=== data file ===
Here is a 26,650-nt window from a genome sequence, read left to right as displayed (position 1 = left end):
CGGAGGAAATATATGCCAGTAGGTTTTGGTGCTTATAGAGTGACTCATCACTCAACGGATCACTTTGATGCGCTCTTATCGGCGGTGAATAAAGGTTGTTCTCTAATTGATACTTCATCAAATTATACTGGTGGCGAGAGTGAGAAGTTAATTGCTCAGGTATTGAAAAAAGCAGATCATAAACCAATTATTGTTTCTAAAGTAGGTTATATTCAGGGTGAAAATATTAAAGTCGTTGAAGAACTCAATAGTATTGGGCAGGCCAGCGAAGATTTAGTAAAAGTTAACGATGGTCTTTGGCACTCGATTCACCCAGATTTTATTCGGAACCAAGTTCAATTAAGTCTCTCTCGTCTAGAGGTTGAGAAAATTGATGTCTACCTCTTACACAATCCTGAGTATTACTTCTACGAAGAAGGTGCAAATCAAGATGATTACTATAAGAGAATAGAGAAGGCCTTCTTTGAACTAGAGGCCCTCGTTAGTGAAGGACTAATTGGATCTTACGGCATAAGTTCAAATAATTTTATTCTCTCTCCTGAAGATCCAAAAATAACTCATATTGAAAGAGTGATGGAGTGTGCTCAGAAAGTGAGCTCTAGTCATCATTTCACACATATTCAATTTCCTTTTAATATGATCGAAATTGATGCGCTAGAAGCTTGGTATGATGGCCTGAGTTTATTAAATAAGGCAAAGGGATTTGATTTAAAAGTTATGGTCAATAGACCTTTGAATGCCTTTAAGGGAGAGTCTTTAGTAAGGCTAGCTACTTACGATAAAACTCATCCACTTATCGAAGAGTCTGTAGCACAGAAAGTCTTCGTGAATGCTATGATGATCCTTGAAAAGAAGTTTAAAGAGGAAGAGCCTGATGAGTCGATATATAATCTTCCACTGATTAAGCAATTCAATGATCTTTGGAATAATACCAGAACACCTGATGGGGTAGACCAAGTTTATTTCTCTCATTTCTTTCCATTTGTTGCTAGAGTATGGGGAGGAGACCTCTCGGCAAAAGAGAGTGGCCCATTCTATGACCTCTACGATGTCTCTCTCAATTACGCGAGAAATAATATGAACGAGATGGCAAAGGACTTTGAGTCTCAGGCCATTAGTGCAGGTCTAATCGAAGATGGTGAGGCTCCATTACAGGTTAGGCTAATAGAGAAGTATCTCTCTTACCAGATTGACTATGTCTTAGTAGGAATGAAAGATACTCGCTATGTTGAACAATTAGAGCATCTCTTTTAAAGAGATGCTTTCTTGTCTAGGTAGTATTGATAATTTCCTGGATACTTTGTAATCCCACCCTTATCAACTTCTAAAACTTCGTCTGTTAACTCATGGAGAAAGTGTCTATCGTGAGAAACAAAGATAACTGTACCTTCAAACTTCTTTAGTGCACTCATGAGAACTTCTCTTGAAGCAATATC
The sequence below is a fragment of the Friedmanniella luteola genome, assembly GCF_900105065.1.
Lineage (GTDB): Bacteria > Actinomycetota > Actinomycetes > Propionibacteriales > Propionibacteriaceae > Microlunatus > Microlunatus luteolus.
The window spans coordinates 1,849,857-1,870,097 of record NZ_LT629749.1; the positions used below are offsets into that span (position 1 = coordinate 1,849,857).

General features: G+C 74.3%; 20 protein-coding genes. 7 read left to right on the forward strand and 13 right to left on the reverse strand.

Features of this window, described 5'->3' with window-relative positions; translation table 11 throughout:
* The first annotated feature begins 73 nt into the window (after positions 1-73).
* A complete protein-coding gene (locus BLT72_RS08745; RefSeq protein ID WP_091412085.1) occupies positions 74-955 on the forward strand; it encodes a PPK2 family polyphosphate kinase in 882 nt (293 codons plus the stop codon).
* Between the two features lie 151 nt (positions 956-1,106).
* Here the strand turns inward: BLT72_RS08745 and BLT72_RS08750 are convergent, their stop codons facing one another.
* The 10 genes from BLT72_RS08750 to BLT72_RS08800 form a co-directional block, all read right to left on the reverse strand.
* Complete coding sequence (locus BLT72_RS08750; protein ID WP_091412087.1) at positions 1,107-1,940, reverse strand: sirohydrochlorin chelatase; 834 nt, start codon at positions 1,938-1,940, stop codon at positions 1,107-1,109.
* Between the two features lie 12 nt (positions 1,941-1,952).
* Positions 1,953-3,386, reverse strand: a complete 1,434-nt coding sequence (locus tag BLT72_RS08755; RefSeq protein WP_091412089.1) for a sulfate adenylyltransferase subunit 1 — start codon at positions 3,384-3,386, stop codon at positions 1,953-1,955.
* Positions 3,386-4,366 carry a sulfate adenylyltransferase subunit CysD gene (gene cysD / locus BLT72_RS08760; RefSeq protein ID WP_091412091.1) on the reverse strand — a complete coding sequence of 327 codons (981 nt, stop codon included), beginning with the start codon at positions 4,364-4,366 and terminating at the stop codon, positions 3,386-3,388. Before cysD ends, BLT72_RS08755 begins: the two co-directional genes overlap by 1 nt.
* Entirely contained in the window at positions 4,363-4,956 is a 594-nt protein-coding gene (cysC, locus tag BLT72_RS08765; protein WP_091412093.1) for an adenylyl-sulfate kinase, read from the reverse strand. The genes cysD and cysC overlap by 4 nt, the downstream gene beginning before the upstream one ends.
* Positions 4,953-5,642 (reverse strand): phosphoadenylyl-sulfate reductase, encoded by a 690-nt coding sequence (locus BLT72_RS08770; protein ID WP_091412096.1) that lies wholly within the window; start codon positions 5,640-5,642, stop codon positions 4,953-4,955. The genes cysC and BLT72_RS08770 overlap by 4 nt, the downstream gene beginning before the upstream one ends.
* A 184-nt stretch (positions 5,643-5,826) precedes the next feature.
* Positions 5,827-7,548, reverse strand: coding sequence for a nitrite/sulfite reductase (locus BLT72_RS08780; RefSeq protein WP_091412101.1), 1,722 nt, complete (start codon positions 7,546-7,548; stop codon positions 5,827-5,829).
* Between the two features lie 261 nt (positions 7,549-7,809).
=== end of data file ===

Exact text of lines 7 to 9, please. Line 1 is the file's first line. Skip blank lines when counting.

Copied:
Features of this window, described 5'->3' with window-relative positions; translation table 11 throughout:
* The first annotated feature begins 73 nt into the window (after positions 1-73).
* A complete protein-coding gene (locus BLT72_RS08745; RefSeq protein ID WP_091412085.1) occupies positions 74-955 on the forward strand; it encodes a PPK2 family polyphosphate kinase in 882 nt (293 codons plus the stop codon).